Millennials are starting their own businesses for many reasons, according to Guidant Financial. They want to be their own boss, pursue their own passions, and no longer want to be part of corporate America. While becoming an entrepreneur is easier than ever in today’s hyper-connected, digital world, rushing into business could spell disaster.
From financing to lead flow, there’s a lot to know if you want to be a successful business owner. While there’s plenty to learn as you go, advice from those who have been there can be invaluable as you learn what it takes to be your own boss.
I asked eight entrepreneurs for their best advice—keep their tips in mind as you begin the journey of starting a business.
1. Focus on Customer Service
Rodney Yo, owner of Best Online Traffic School in California, emphasizes the importance of staying customer-centric. Yo says, “For millennials starting out on their own, I would recommend focusing on the customer. Think carefully about the problems that the customer is facing and how your product or service will solve that problem.”
The best way to do that is to think of it from this perspective: “What kind of customer experience do you want your customers to be raving about?” When you’re always focused on what the customer needs, excellent customer service and a rave-worthy experience will naturally fall into place.
2. Persistence Pays Off
“The most valuable tip I can share, speaking from experience, is to be persistent,” says Marco Baatjes, founder of Bottom Line Cents. When starting a new venture, there are going to be roadblocks, challenges, and moments when you question what you’re doing and why. Sticking with it, despite the doubt or uncertainty, is key.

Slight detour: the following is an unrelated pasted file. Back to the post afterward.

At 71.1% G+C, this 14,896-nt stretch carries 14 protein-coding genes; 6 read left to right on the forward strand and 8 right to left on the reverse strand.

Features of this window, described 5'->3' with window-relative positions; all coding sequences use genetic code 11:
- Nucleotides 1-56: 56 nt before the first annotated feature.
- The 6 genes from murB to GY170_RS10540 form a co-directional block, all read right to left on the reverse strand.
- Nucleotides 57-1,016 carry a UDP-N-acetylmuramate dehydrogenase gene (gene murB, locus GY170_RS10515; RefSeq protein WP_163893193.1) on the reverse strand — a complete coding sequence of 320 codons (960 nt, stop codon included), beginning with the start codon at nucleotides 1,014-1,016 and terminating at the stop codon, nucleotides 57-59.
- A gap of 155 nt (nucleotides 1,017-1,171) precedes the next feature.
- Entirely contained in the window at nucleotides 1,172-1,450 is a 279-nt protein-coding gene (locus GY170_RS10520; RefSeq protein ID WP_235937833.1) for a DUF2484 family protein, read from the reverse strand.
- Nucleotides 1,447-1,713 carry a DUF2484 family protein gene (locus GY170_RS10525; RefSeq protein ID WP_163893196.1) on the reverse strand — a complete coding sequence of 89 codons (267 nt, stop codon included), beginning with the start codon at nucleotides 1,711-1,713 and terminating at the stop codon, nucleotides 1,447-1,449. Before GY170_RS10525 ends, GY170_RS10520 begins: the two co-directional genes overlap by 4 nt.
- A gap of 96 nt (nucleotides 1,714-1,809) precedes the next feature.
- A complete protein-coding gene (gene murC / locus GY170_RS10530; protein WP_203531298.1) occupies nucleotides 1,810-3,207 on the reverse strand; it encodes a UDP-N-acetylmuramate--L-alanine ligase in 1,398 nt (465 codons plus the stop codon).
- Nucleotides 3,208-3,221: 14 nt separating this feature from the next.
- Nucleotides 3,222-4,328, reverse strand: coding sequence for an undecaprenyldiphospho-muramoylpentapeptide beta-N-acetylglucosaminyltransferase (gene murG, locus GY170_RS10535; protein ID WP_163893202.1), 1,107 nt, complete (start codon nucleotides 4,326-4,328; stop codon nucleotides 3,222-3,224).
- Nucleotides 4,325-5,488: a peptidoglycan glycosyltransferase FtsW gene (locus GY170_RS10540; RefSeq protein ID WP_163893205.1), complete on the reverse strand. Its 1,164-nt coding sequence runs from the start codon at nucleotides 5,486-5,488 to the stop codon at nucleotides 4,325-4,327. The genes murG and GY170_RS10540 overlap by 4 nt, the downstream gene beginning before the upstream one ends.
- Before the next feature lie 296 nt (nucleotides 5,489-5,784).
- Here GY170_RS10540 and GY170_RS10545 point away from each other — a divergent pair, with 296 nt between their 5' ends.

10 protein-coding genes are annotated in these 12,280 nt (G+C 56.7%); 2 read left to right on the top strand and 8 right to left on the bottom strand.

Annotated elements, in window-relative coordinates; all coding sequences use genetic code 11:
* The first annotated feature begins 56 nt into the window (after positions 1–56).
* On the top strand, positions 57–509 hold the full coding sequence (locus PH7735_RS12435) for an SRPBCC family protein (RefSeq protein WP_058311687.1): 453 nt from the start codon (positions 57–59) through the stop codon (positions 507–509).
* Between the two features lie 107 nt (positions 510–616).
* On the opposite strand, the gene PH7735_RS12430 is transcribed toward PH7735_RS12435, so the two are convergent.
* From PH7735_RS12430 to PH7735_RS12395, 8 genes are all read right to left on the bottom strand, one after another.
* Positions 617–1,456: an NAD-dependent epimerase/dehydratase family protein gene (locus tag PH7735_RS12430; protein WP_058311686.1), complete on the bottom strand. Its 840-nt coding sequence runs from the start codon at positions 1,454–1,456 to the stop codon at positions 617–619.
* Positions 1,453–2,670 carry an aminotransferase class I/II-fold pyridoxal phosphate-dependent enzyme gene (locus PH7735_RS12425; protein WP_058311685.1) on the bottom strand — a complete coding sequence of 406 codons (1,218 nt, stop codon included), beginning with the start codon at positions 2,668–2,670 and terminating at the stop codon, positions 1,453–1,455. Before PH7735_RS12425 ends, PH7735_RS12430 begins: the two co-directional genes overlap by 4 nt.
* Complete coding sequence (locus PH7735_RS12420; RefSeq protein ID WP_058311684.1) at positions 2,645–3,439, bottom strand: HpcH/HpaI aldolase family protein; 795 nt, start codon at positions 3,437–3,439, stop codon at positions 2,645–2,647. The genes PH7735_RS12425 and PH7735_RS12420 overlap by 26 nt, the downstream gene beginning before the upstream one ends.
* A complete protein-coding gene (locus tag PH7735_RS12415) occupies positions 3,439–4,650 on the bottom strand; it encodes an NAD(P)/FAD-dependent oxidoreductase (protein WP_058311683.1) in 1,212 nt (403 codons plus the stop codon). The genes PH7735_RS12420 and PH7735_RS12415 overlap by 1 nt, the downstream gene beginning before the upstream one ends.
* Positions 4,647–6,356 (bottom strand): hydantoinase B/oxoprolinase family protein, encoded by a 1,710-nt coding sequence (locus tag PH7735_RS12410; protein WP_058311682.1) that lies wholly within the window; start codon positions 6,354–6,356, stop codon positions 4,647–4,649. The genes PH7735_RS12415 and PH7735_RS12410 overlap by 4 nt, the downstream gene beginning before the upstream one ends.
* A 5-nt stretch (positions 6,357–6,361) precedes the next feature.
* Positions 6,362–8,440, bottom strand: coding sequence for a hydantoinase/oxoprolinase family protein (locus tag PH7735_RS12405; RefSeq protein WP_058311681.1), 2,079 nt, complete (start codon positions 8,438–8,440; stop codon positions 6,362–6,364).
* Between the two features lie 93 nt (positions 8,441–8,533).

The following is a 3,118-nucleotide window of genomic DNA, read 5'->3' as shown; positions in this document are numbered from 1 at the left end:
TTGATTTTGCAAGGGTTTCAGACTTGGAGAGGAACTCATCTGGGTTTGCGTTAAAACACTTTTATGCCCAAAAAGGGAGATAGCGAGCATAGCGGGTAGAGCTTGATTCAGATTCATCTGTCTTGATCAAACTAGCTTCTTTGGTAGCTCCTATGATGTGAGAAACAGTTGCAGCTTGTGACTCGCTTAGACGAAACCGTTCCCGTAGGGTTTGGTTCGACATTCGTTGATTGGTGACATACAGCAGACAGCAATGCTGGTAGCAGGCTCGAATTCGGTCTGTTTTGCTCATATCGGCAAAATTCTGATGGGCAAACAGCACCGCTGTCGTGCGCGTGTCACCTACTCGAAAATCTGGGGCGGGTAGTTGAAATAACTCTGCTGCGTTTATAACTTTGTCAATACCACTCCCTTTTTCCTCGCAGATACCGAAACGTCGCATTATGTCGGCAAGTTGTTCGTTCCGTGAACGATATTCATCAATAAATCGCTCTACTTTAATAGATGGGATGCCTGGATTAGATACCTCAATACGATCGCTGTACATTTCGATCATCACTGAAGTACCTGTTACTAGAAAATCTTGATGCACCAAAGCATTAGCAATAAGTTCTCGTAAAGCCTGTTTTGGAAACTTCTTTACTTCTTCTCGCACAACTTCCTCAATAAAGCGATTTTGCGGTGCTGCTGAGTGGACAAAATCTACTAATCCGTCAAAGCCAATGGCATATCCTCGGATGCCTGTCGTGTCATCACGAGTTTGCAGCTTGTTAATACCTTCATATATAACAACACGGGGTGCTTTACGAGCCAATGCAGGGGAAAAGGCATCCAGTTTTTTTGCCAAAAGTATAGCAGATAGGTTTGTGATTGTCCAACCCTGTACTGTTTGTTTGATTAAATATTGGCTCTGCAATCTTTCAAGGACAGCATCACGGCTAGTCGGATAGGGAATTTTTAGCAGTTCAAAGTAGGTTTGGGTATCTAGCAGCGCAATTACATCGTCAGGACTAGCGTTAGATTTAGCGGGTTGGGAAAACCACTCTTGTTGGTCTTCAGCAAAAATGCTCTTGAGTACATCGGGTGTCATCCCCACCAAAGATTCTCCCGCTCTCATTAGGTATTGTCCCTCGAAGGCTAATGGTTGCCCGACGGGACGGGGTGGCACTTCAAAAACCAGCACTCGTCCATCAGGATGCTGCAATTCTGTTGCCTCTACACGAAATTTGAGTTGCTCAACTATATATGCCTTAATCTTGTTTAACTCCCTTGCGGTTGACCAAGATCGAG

Baatjes explains: “When I began my eCommerce journey I knew nothing, but I was willing to learn everything and anything to succeed. Sometimes that looked grim, and it appeared failure was on the horizon, but my determination and motivation kept me going.”
3. Know What You’re Selling
This seems obvious, but it’s easy to jump into business without a clear idea of what your product and service can do for customers. Sam Meenasian, co-founder of USA Business Insurance, says:
“I can’t raise this issue enough and, from my own personal experience, state how important it is to know the product or service one is offering. People like to know what they are paying for. As a business owner, it is crucial to first understand the details, benefits, pros, and cons of what you're offering and be straightforward in explaining what you have to offer.”
This is especially important in growing industries, where new competition comes onto the market nearly every day. Meenasian says, “There is always going to be a lot of competition no matter what you do. Stand out from the rest by offering resourceful information, a clear picture of what your customer is getting, and a piece of mind that you will be there when they need your services.”
4. Prioritize Communication When Partnering With Your Significant Other
Going into business with your partner can be both rewarding and challenging. That’s why Tony Wallace, who runs Diverse Automation with his wife, Heather Wallace, says communication is key. He explains: